'Doubt of the Benefit' has just been released. His first book, 'The Fifth Identity', a mystery thriller, was published by Amazon as an e-book in 2012. The second book, 'Cut to the Chase', a thriller, was published in 2014 and was published as a paperback by Sid Harta Publishers of Melbourne and distributed through Dennis Jones & Associates of Bayswater.



Harry Wallace is asked by the Australian Intelligence Service to collect and deliver a small package during a business trip to Indonesia. This simple task becomes a nightmare when he unwittingly becomes a target of the security police and narrowly avoids arrest.

He needs all his wits to deliver the package to the Australian Embassy and does so successfully. Harry returns to Australia, but the Jakarta episode comes back to haunt him when he later travels to England. An Indonesian national is found murdered in London and Harry is framed with his death. What connects this event to Harry’s earlier visit to Indonesia?

Desperate to prove his innocence pursued by the police and a menacing emigre organisation, Harry embarks on a dangerous journey.


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“WOW! A brilliant story from a relatively new writer. A good understanding of all the characters and the setting is quickly established. From there the devious plot begins in earnest and the pace and twists continue to build in a cut-throat chase through the canals of England.
Totally believable characters and a well fleshed out impression of the canals, countryside, London and towns of the Midlands.

Renewal of a long lost romance for the hero and a rather unique twist at the end which I won’t reveal for the benefit of other readers. I found Cut to the Chase to be an exciting read and difficult to put down.

Congratulations to Ray Scott.

Tony Bennett.

“My husband grabbed your book when I got home and not long into it he said: “This is a good book.” He is still by the fire reading it.

Yvonne Wood

“I have just finished reading ‘Cut to the Chase’, which I loved. Some comments on what I liked: the movement of the language which actually enacts what is happening with Harry in England – the chase! And the tension all the way throughout – even to the point of the presence of Rivera at the end!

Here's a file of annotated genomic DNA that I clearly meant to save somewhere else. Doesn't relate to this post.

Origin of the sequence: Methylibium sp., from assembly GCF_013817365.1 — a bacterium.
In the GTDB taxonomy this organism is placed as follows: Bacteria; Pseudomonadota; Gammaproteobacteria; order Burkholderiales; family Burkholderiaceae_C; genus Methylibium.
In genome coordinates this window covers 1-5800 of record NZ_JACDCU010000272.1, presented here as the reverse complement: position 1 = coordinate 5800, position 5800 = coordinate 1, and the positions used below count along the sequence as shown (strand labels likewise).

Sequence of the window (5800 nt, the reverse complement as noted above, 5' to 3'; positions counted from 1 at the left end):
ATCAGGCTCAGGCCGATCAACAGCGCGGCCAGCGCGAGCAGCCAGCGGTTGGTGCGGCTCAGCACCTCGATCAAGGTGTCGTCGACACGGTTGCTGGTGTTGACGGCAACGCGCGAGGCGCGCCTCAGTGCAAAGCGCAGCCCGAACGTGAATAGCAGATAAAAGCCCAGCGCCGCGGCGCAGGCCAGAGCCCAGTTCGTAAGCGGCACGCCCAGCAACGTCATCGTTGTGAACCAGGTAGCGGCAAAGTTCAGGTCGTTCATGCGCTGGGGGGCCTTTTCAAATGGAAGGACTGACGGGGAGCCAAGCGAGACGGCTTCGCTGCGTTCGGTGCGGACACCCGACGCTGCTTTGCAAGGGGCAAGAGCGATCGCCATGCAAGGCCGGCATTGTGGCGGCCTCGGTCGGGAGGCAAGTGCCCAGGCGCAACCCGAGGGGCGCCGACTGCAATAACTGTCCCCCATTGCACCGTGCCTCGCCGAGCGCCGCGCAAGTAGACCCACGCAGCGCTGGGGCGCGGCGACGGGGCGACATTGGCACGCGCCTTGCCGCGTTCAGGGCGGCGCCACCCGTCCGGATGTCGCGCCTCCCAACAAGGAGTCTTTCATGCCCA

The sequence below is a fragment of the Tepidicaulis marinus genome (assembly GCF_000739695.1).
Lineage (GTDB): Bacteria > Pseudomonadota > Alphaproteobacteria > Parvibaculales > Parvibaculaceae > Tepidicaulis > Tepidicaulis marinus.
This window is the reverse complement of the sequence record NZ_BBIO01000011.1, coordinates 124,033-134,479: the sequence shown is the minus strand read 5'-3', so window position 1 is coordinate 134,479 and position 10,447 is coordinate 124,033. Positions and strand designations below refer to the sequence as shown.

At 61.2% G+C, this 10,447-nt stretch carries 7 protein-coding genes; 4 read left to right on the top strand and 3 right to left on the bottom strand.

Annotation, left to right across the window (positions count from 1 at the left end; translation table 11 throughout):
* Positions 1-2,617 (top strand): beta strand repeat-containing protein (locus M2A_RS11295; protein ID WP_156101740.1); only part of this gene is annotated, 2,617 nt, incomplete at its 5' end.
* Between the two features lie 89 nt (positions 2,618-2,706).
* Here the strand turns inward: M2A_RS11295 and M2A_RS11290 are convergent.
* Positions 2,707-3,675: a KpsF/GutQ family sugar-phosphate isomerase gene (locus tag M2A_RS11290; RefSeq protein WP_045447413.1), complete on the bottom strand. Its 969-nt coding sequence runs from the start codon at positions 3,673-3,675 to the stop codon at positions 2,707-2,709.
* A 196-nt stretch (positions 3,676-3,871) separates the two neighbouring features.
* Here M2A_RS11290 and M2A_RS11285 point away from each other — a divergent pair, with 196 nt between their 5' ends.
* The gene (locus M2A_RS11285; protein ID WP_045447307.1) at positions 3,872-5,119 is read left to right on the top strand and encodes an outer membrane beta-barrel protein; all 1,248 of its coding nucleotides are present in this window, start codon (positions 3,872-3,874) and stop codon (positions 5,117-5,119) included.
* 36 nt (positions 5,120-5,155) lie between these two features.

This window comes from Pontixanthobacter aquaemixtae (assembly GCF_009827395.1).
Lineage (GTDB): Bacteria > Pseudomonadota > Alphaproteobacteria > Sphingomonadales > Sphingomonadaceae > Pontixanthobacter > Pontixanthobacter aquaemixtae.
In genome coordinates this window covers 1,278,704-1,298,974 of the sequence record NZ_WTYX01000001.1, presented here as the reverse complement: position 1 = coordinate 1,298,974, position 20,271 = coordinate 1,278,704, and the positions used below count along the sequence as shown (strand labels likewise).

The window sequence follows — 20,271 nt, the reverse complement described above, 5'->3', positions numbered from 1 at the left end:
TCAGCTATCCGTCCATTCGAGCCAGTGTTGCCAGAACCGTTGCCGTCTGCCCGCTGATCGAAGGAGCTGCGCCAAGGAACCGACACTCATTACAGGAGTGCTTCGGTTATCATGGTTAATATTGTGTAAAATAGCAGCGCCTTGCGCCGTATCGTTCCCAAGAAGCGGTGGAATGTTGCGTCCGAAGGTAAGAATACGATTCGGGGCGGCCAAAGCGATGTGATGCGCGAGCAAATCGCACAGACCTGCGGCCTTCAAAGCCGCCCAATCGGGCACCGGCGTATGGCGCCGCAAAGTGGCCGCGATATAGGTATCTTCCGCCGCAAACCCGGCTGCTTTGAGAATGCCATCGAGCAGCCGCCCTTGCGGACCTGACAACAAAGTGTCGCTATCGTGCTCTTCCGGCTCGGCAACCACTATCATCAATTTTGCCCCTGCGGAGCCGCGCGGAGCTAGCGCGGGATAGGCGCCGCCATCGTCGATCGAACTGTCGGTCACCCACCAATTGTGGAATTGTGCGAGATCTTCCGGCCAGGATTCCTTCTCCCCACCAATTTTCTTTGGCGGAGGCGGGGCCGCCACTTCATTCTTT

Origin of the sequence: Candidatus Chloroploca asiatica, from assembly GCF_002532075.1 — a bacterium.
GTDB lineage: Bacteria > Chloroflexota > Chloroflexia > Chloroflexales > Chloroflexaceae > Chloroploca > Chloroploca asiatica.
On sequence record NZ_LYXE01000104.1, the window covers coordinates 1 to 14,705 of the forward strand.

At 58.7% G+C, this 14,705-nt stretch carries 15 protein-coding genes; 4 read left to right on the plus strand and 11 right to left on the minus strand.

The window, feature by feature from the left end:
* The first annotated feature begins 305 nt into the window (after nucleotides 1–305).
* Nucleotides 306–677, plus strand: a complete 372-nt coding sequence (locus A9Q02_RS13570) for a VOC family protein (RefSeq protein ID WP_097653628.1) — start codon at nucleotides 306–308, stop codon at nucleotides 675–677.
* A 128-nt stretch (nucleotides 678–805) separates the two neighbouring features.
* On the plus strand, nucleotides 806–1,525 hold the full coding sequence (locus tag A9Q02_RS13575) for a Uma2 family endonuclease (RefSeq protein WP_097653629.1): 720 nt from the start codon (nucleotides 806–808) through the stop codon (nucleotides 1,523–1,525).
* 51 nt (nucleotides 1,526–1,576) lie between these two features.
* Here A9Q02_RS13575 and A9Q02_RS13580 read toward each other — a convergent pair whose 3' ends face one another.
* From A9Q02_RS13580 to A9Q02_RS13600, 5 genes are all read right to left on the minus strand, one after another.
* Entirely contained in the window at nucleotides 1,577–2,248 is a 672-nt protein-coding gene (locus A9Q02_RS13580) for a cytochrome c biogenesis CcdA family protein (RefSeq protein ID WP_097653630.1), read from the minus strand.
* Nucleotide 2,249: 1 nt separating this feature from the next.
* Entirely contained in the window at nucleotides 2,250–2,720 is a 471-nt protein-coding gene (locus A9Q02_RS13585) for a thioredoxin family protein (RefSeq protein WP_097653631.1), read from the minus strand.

There are two elements a good book must offer the reader: first, tension so that you always want to keep reading, and second, a character or characters whom the reader really cares about. ‘Cut to the Chase’ gives the reader both of these. I also liked the clarity of the writing and the overall structure The reader is desperate to find out who the baddie is.

Margaret Peoples.

“Your book took me quite a long time to read as it’s not only a good read but a long one.I was very impressed by your prose, also your knowledge of Stourbridge and other Midland towns and of the routes and workings of the local railways and canals. You kept up the pace and the tension when the chase was in progress, and there was never a dull moment.

Brenda Wade.

Having read the short story entitled ‘The Mattress’ and the paperback novel ‘Cut to the Chase’, both by Ray Scott, I am impressed with the excellence of the easy flowing standard of English being used by the author. I am even more impressed by Ray Scott’s empathetic skills demonstrated by his ability to write in the first person, as illustrated in “The Mattress”, and the third person as demonstrated in ‘Cut to the Chase’.

All the signs for this author are positive and I look forward to reading his future books.

David Blackford.

An exciting Spy Thriller that I enjoyed reading and didn’t want to end. Ray Scott has developed a plausible story with believable characters and a most interesting assemblage of locations where the action is played out. His knowledge of the London and Birmingham areas in England, where most of the action is, is most impressive. Also, his comparisons of Aussie and British characteristics and common language usage differences adds to the interest and excitement of the story.
The story starts at a leisurely pace, which allows us to absorb the story line, and the thrills come thick and fast once the action heats up. Harry has some quick thinking to do, and evasive action to take as the plot moves along. A most enjoyable read, I look forward to Ray Scott’s next offering.

Tony Jessop.

I found the story to be very good; and the means of escape by canal! Really original. The way Ray Scott mentions geographical places means he’s actually been there – this first attracted me to Frederick Forsyth’s books making for real authenticity – it was in his parish after all.
I found the hero completely believable; no Indiana Jones here! Just an ordinary businessman, he was a slightly flawed hero, while Fred the bargee would have to be everybody’s favourite, he certainly was mine.
Keep on with the good work.

Geoffrey Beech.

Just a quick note to thank you for a most enjoyable read. I was on holiday recently and took your book to read by the pool. I found it very entertaining, intriguing and in parts amusing.

So thank you again,


Ray Scott